Friday, January 25, 2008


Ben Wolfson has a most lovely post about reading books in which his mother has scribbled (helpfully) in the margins, and how re-tracing her thoughts and translations is endearing, charming, and humanizing:

I'm moved to post this because one of the old books with which I came away a few weeks ago was a copy of Frisch's Homo Faber that she read while taking classes at, I assume, a UCLA extension program when teaching in LA. It's very interesting! She has helpfully underlined and defined in the margins the words she didn't know, but only on their first occurrence, which is extremely helpful to me because it means about 90% of the words I don't know have a definition right there. Some phrases, which presumably were found important, are also underlined (eg "Ich fühle mich nicht wohl, wenn unrasiert") and some of the words underlined to be defined are kind of endearing (eg Maxwell'schen Dämon; I can't actually read the definition given for this). In fact the whole thing is rather endearing and charming—imagining her reading through with a dictionary and pencil and whatnot. One's parents: formerly ordinary humans! Who knew?

I am myself moved to interrupt all of this social science and the sleep-deprived busy life I have been living these first few weeks of the term and give you, dear reader, some poetry about margins, although I'm avoiding the obvious choice of Billy Collins' Marginalia, which is a little too fluffy for this blog. These are long poems, but well wrth it. Whoever says that modern poetry has no art is smoking crack for breakfast.

Poem With Wisteria Growing Along its Margin

by Gerry LaFemina

The five cool stars above this town look down
upon the main drag & the bar where a guy once fired
four bullets into a biker who said nothing

to the man, who had just laughed too loud & at an inappropriate moment.
The first shot sounded like the break
of an eight-ball rack, but louder
more resonant. The subsequent squeezes
of the trigger--redundant, more resounding

as they mixed with the shrieks of beer-drinkers.
Hysteria speading among them like wisteria

along a garden fence; its occasional balloons of violet
flowering vividly in the green mesh of its leaves. I remember

lying in such a garden.
remember the lush cologne of pollen & the garnet bees
buzzing their cargo routes between blossoms & a distant apiary.


I had thought there was nobody else
in that place, so I was surprised then, when walking its paths later,
to hear weeping. I was amazed
by how sudden & communicable sadness can be--

and how embarrassed the woman became when she glanced up
to see me standing there, the white heart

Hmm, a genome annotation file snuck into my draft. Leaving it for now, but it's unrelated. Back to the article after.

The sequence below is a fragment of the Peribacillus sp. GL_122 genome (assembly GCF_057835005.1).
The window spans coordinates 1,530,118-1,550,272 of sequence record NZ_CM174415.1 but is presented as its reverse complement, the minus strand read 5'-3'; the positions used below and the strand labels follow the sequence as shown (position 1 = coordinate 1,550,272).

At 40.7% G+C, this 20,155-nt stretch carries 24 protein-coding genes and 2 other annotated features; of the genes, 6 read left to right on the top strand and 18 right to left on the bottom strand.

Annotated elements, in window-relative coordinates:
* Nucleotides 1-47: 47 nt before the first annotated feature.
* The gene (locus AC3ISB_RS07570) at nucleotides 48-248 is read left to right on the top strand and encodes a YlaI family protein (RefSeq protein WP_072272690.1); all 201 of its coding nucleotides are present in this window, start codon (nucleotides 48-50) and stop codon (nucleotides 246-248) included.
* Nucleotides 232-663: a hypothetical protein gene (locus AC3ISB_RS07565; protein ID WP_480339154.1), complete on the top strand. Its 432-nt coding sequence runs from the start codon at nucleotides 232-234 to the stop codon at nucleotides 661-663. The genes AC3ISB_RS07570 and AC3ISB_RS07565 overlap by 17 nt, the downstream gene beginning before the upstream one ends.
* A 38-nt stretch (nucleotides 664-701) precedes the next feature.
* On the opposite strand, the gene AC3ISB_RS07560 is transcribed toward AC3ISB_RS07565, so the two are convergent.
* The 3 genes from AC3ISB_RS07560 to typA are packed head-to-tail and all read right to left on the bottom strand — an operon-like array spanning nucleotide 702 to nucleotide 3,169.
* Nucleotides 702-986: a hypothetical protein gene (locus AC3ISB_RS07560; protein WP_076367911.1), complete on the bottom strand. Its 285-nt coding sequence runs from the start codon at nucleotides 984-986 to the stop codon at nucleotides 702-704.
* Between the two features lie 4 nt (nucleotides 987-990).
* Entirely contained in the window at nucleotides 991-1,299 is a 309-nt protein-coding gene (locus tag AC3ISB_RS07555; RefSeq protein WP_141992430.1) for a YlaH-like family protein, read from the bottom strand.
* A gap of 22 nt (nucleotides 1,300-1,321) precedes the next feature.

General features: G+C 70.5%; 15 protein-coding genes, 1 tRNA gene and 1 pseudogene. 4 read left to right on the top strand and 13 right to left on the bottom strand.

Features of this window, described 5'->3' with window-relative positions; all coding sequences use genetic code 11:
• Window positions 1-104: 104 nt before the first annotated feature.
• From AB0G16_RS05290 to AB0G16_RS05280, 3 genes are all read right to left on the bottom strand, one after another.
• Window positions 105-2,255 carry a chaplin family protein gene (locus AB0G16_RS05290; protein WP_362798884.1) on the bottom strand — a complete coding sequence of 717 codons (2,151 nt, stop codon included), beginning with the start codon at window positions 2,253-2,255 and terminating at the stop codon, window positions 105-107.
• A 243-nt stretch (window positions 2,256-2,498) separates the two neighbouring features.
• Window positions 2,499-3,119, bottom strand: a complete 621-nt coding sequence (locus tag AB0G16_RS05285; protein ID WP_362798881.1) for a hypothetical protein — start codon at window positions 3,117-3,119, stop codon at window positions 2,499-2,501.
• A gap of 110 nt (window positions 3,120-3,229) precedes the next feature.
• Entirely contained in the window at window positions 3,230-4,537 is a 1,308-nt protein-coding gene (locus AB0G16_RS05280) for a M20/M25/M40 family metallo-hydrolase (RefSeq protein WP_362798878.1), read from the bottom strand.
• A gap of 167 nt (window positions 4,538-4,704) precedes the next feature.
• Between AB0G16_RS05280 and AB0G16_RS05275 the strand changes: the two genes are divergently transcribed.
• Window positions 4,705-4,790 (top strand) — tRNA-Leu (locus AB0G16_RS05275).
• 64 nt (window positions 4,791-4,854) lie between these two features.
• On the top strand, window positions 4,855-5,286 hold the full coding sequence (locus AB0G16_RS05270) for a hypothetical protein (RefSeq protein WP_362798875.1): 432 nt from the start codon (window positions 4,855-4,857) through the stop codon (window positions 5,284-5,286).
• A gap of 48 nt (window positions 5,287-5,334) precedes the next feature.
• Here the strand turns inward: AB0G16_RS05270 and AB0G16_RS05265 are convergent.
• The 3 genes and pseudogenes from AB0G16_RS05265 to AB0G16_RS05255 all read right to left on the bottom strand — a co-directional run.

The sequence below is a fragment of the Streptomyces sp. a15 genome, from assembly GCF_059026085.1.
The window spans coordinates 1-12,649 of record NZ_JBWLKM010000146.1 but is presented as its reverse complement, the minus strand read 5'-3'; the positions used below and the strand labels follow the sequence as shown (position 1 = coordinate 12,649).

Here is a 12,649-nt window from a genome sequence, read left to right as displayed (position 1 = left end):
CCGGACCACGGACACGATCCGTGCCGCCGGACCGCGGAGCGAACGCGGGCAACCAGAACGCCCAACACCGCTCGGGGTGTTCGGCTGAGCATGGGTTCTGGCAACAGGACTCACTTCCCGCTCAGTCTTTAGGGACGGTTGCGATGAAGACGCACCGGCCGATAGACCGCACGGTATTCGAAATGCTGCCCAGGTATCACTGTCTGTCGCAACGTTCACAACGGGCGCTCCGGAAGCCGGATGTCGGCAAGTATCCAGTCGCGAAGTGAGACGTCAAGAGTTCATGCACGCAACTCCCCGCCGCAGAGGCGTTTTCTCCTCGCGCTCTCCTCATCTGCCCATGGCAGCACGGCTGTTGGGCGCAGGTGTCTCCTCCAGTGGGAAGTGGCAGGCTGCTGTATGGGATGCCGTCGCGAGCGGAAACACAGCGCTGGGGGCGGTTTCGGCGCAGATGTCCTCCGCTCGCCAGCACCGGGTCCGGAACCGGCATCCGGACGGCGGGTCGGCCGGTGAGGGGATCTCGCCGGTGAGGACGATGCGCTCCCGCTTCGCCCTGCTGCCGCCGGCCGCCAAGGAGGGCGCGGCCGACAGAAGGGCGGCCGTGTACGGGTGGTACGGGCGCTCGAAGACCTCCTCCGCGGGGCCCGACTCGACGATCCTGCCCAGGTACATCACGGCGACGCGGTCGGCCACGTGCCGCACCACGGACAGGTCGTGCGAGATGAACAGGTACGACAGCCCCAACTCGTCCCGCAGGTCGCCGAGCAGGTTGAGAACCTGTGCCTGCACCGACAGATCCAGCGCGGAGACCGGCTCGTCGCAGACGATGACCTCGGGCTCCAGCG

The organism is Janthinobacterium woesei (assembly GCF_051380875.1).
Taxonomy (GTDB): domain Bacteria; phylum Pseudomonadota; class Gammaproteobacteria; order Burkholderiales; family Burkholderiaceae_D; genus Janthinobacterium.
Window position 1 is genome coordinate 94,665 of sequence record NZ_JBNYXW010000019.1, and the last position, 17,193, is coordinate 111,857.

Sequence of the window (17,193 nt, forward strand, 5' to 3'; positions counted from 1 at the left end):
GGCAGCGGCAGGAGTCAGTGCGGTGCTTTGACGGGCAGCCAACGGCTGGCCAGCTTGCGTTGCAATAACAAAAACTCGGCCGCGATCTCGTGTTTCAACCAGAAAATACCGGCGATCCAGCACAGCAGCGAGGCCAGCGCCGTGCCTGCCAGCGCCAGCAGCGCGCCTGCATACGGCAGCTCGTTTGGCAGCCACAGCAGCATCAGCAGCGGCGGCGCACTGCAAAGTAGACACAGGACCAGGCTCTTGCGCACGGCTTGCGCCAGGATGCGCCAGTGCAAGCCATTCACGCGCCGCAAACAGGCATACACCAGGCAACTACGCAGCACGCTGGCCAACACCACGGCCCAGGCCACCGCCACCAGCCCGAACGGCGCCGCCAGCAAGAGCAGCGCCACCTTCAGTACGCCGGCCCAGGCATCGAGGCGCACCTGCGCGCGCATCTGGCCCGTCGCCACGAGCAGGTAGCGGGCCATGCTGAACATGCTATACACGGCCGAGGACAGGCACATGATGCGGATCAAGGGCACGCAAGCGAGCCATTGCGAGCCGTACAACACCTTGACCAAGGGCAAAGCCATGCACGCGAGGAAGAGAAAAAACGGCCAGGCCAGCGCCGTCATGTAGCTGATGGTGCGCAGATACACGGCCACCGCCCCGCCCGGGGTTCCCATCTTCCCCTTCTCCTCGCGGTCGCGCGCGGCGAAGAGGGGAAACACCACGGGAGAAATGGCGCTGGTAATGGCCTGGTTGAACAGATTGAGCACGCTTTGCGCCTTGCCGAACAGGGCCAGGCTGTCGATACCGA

of a wisteria blossom barely beating in my extended hand. She shook
her head & smiled.

Her face so fragile I thought she'd shatter.

Consider the ordinance of griefs:
should one begin with the phenomenal or the ordinary?

I count them on the threads of my shirt
and on the gem-like sparkling of dust

in the slide of light that entrusts itself to my vision.
Then I lose track, distracted by a concert of ambulances & police cruisers: their cacophonic call-and-response.

The next morning I heard how the biker's wife insisted--
insisted was the paper's word--it was all her fault:

she had wanted to go out that night.
And her husband, because he loved her
and because it was a lovely October evening & he knew soon he'd have

to stow the Harleys away for winter, because of these thing
she agreed, although it was a weeknight
and there'd be an early morning the next day, driving a propane truck.
The jukebox was shaking AC/DC's "Shook Me All Night Long"

and he had just gotten up for another round . . .
She never mentions the expression on his face, mouth agape,
suddenly soundless. Then the remaining patrons screaming.
After the questioning
and after the gunman took his position in a squad car's back seat &
shrank to two dimensions with its slamming door, the officers
let the bartender back inside

and the owners. The three men sat at a table while one of them
poured whiskey into tall tumblers cored with ice. Nobody spoke.

When they finished their drinks
they simultaneously stood, and, still speechless,
went about cleaning up: one of them counting the till;

the others filling buckets with rags & suds
to start removing blood from the walls & carpet--
a task they knew to be futile

but necessary
like this poem, in the end, whatever its message.

Weeks passed & still his bike, a 67 Roadster, stood
outside the bar, reverent as a statue.

Then it was gone although nobody knew where it went
or who took it. But I last saw it

parked there beneath a thin skin of fresh powder
and the splayed glove of light from the bar's bay window.
Inside: a small splatter of what may have been blood
blemished the pool table felt like a location on a map

you can't return to, & the new barmanp
olished the heavy glass mugs with a rag. Outside
the snow wafted scattershot
like blossoms on a dark wall of ivy.

Intimate Letters
by Rosanna Warren

The last string quartet (Leoš Janáček and Kamila Stösslová)

She reads romances, she spells poorly, she’s full-breasted,
broad in the beam, matron in a cloche hat,
bulky knee-length skirt, apron, thick calves, white stockings, Mary Janes.

Her heels go click click on the pavement.
She has those dark Gypsy eyes and the wide laugh.
He loves it when she tosses her head like that.
And here she is in long skirt and embroidered blouse, posing
by her dwarf ornamental orange tree on the balcony:
high pale forehead, stacked dark hair, heavy jaw, bust cleaving forward like a prow.
And here she is on holiday with her husband the businessman the perpetual traveller
with the commanding walk and striped tie and blunt mustache.

“Two decidedly Jewish types,” writes Zdenka Janáčková, J’s wife:

they send her, in the last year of the war,
bread, butter, eggs, semolina flour, geese
from the husband’s military contacts.

“My dear dark dove,” J calls Kamila, “My little one.”

He has taken dictation from every fountain in Hukvaldy,
where he was born to endless mumbled rosaries of water.
He notes the gush and prattle of the Fox’s Well
as the beech tree flashes its sleight of leaf, and fox kits hide in the rocks;
the public fountain, “a fine of ten crowns
on those who fail to replace the cover”:
and when the cover is replaced
the fountain closes her eyes;
the castle fountain, handsome, broad and brimming, but scuttled into pipes
for manor farm, brewery and slaughterhouse
where the stream blurts out in blood;
and the little well hidden through tall grass at Kazničov,
springing up through the roots of three lime trees, “Helisov’s Well,”
chants the little girl, and he notes that too, the quavering fall
of the name; and watches water bugs skitter
and green moss, darkling, at the bottom, and shards of sky.

Bread, butter, eggs, semolina flour, geese.
Kamila knows nothing of music, she worries about her dress
for the première of Jenůfa in Vienna.
She has two little boys, Rudi and Otto.
Otto the baby swims on her hand